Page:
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Hmm, maybe... But, that was not the sound I chase.. Mine is a good bit cleaner. Less compressed. Open, chimney, but not brittle. Treble was crisp, but smooth. Bass was tight.

There is an Uncle Doug video I watched a few days ago. He fixes up an old Harvard. At one point, he tests it and I hear the tone. Not all over his test, but in spots. It almost sends chills up my spine.

Juicy. That's the word I was looking for....

The beginning clean bits are similar to what I am chasing.


I would say my 5f10 is very much on the clean side, not getting really furry until the volume is over 8. It's pretty loud and clean at 6. Very "snappy." My favorite small tweed.
 

Dacious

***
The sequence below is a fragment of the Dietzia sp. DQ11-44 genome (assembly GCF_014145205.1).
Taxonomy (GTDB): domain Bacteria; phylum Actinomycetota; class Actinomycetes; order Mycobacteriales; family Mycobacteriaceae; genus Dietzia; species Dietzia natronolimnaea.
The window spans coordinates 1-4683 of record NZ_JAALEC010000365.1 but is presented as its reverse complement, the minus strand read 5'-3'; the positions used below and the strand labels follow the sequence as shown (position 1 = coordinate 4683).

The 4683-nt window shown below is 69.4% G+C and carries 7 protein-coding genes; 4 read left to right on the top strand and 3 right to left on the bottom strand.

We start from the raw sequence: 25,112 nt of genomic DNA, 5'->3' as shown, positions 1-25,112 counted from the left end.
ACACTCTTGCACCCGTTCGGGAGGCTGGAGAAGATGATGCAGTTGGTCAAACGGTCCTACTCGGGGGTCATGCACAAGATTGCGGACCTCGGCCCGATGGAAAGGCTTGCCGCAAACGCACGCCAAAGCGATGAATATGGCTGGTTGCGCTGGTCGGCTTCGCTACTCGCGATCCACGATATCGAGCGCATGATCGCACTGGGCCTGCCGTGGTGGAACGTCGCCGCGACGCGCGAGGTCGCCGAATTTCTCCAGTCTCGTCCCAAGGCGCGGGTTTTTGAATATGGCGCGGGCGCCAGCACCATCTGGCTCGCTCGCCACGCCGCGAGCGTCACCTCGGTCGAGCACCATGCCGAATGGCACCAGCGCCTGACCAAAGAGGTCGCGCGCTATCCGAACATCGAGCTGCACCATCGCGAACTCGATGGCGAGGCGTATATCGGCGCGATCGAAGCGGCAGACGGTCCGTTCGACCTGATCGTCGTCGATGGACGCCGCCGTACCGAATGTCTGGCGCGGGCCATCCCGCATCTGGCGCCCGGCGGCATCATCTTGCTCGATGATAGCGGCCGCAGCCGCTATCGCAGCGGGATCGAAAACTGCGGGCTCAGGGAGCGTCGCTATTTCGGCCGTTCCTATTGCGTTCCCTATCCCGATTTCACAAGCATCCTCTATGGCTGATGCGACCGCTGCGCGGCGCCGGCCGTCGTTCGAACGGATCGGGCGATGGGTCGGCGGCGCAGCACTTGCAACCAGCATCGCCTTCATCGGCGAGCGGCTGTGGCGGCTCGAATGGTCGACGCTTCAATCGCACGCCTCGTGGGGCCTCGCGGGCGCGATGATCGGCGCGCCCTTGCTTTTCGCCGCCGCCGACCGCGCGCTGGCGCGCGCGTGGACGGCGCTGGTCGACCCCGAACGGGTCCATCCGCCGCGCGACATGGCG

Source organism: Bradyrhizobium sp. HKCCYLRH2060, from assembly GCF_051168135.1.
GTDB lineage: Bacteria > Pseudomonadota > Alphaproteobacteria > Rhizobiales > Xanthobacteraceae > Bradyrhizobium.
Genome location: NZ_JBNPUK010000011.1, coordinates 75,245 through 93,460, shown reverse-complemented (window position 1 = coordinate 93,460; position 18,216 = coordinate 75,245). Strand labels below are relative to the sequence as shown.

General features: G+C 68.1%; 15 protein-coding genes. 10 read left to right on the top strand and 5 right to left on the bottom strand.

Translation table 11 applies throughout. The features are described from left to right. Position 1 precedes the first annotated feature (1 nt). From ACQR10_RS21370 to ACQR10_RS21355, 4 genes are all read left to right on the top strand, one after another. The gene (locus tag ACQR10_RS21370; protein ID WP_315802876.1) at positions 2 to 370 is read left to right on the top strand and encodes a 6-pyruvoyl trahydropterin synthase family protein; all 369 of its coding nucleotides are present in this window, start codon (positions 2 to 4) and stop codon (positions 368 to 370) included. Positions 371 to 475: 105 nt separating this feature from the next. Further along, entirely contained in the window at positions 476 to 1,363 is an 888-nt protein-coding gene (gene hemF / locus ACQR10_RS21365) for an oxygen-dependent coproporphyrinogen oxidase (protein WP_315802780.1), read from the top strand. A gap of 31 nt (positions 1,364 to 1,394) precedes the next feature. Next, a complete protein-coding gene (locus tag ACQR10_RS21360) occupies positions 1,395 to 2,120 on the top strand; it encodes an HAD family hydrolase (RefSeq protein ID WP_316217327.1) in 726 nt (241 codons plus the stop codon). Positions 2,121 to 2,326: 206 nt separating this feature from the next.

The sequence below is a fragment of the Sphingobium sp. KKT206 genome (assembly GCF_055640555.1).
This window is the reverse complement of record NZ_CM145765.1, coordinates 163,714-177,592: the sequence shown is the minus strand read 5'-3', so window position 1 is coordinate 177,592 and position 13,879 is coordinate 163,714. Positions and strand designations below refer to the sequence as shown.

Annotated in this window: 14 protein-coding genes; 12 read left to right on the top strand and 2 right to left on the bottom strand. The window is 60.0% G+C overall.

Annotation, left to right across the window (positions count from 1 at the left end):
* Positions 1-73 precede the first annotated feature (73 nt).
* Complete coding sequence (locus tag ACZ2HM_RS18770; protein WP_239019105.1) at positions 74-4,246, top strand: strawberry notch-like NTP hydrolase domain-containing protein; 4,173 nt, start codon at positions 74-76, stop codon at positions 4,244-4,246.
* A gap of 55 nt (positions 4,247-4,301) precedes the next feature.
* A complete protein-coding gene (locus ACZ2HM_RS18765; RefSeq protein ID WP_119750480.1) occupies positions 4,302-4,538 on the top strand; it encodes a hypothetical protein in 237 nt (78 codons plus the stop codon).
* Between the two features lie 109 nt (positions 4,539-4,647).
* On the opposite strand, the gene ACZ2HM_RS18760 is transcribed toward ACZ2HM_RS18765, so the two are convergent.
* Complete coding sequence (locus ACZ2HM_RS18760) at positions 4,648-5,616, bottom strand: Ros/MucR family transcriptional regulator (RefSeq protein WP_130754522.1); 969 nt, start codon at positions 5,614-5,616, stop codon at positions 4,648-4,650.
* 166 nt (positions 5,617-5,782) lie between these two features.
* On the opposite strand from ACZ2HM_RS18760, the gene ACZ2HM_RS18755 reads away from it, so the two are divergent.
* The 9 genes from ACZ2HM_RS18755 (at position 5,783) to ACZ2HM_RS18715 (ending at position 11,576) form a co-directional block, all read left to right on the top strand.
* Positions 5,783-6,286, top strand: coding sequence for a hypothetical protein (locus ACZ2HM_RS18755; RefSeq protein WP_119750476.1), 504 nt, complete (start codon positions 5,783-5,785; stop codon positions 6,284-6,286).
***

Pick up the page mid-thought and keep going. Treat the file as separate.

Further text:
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I've read so many books on Leo Fender over the years. It many of them they bring up the subject of his "grail" amp tone he was always striving for. From the late '40s until the early '60s every amp he built was a quest to get the cleanest possible guitar voice amplified so an audience could hear and appreciate a guitarists playing. While hollow bodied guitars could at least be heard unplugged solidbody guitar builds were required to be amplified or they were worthless. For the guitars Leo wanted to build, and did build, quality amplification would be a must. From the very beginning he was going for a pure, highly defined clean tone. It's understandable because that was the sound of the times. Whether Country, Jazz, Big Band or whatever a loud, clean amplified electric guitar sound was the target to shoot for. All through the '50s Tweed period each new Fender design was attempting to clean up any breakup Leo noted in earlier models. It wasn't until his Blackface models were produced that Leo felt like he had arrived. So. That's that. I'm not going to diss the Blackface line because I've always loved the Blackface Vibroverb, Deluxe, Twin and Super. But.... all these years later it's the Tweed amps of the '50s that legends have grown up around. Everyone knows the "Bassman" and most know the Tweed Twins of '57 and '59. Many other Tweeds are also highly sought out. Yet ... of all the Tweed amps ... the Fender Deluxe 5E3, (at least among "Blues" players and early "Dirt" players), is considered the best of the best. Pure genius! It just doesn't get any finer. From what we know about Leo, he thought it was just another failed attempt toward getting a clean guitar voice and continued to the next and next and next model. I have to assume Leo noted the Deluxes popularity since he continued to build it for 5 years but ... the voice of the 5E3 was not the voice Leo was going for. Times change. Tastes change. By the late '50s and on through the '60s, '70s and right on up to today the 5E3 Deluxe became one of the most charished and copied amp builds of all time. Boutique builders have offered dozens of 5E3 versions from "Dead on original" to "Tweaked" for whatever reason. I really consider the 5E3 to be the first Fender amp to ring the bell at the Carnival. Tweed Twins, Bassman, etc. came later. Was Leo lucky or blessed or what? Or maybe were Leo's buyers lucky or blessed? Considering, in Leo's mind, the 5E3 would have been considered just another step towards something better ...... Are we all just lucky? Are we all just blessed? THe 5E3 is quite a bit more than just "something special" in the world of guitar players. Your thoughts?